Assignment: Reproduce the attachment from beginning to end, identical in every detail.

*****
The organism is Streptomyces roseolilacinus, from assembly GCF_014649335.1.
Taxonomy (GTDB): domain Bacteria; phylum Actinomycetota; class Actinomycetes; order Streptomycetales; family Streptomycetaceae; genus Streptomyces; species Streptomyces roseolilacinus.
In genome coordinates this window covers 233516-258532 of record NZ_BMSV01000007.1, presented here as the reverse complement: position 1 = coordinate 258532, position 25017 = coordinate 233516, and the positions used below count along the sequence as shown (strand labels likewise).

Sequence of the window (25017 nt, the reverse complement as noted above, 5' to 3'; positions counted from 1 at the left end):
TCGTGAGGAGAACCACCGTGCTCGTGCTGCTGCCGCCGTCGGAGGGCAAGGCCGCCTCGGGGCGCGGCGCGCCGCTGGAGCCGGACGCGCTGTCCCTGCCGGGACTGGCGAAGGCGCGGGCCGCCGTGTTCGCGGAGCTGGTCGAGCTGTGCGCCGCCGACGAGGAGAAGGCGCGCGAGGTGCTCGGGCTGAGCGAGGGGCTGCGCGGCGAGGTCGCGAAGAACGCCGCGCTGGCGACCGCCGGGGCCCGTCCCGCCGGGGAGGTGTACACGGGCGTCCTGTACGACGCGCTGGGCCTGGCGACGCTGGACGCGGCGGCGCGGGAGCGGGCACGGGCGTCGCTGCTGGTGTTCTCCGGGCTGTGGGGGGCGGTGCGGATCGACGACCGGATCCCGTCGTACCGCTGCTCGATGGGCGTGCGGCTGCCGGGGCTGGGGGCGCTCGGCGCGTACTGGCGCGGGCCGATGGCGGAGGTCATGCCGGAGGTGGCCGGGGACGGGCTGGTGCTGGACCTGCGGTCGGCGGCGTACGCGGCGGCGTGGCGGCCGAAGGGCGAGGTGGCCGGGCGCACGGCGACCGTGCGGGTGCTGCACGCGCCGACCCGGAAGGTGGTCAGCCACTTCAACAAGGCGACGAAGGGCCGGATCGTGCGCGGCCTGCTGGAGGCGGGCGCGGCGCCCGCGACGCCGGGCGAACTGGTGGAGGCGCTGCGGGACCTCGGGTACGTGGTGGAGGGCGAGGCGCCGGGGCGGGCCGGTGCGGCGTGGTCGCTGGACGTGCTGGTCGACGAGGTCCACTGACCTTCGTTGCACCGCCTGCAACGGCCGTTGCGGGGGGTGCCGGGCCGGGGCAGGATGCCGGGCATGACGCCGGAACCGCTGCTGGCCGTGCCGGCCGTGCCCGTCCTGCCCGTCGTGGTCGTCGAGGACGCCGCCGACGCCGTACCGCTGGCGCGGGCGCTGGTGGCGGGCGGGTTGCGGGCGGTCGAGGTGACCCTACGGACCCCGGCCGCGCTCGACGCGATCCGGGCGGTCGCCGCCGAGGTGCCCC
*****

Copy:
The organism is Streptomyces roseolilacinus, from assembly GCF_014649335.1.
Taxonomy (GTDB): domain Bacteria; phylum Actinomycetota; class Actinomycetes; order Streptomycetales; family Streptomycetaceae; genus Streptomyces; species Streptomyces roseolilacinus.
In genome coordinates this window covers 233516-258532 of record NZ_BMSV01000007.1, presented here as the reverse complement: position 1 = coordinate 258532, position 25017 = coordinate 233516, and the positions used below count along the sequence as shown (strand labels likewise).

Sequence of the window (25017 nt, the reverse complement as noted above, 5' to 3'; positions counted from 1 at the left end):
TCGTGAGGAGAACCACCGTGCTCGTGCTGCTGCCGCCGTCGGAGGGCAAGGCCGCCTCGGGGCGCGGCGCGCCGCTGGAGCCGGACGCGCTGTCCCTGCCGGGACTGGCGAAGGCGCGGGCCGCCGTGTTCGCGGAGCTGGTCGAGCTGTGCGCCGCCGACGAGGAGAAGGCGCGCGAGGTGCTCGGGCTGAGCGAGGGGCTGCGCGGCGAGGTCGCGAAGAACGCCGCGCTGGCGACCGCCGGGGCCCGTCCCGCCGGGGAGGTGTACACGGGCGTCCTGTACGACGCGCTGGGCCTGGCGACGCTGGACGCGGCGGCGCGGGAGCGGGCACGGGCGTCGCTGCTGGTGTTCTCCGGGCTGTGGGGGGCGGTGCGGATCGACGACCGGATCCCGTCGTACCGCTGCTCGATGGGCGTGCGGCTGCCGGGGCTGGGGGCGCTCGGCGCGTACTGGCGCGGGCCGATGGCGGAGGTCATGCCGGAGGTGGCCGGGGACGGGCTGGTGCTGGACCTGCGGTCGGCGGCGTACGCGGCGGCGTGGCGGCCGAAGGGCGAGGTGGCCGGGCGCACGGCGACCGTGCGGGTGCTGCACGCGCCGACCCGGAAGGTGGTCAGCCACTTCAACAAGGCGACGAAGGGCCGGATCGTGCGCGGCCTGCTGGAGGCGGGCGCGGCGCCCGCGACGCCGGGCGAACTGGTGGAGGCGCTGCGGGACCTCGGGTACGTGGTGGAGGGCGAGGCGCCGGGGCGGGCCGGTGCGGCGTGGTCGCTGGACGTGCTGGTCGACGAGGTCCACTGACCTTCGTTGCACCGCCTGCAACGGCCGTTGCGGGGGGTGCCGGGCCGGGGCAGGATGCCGGGCATGACGCCGGAACCGCTGCTGGCCGTGCCGGCCGTGCCCGTCCTGCCCGTCGTGGTCGTCGAGGACGCCGCCGACGCCGTACCGCTGGCGCGGGCGCTGGTGGCGGGCGGGTTGCGGGCGGTCGAGGTGACCCTACGGACCCCGGCCGCGCTCGACGCGATCCGGGCGGTCGCCGCCGAGGTGCCCC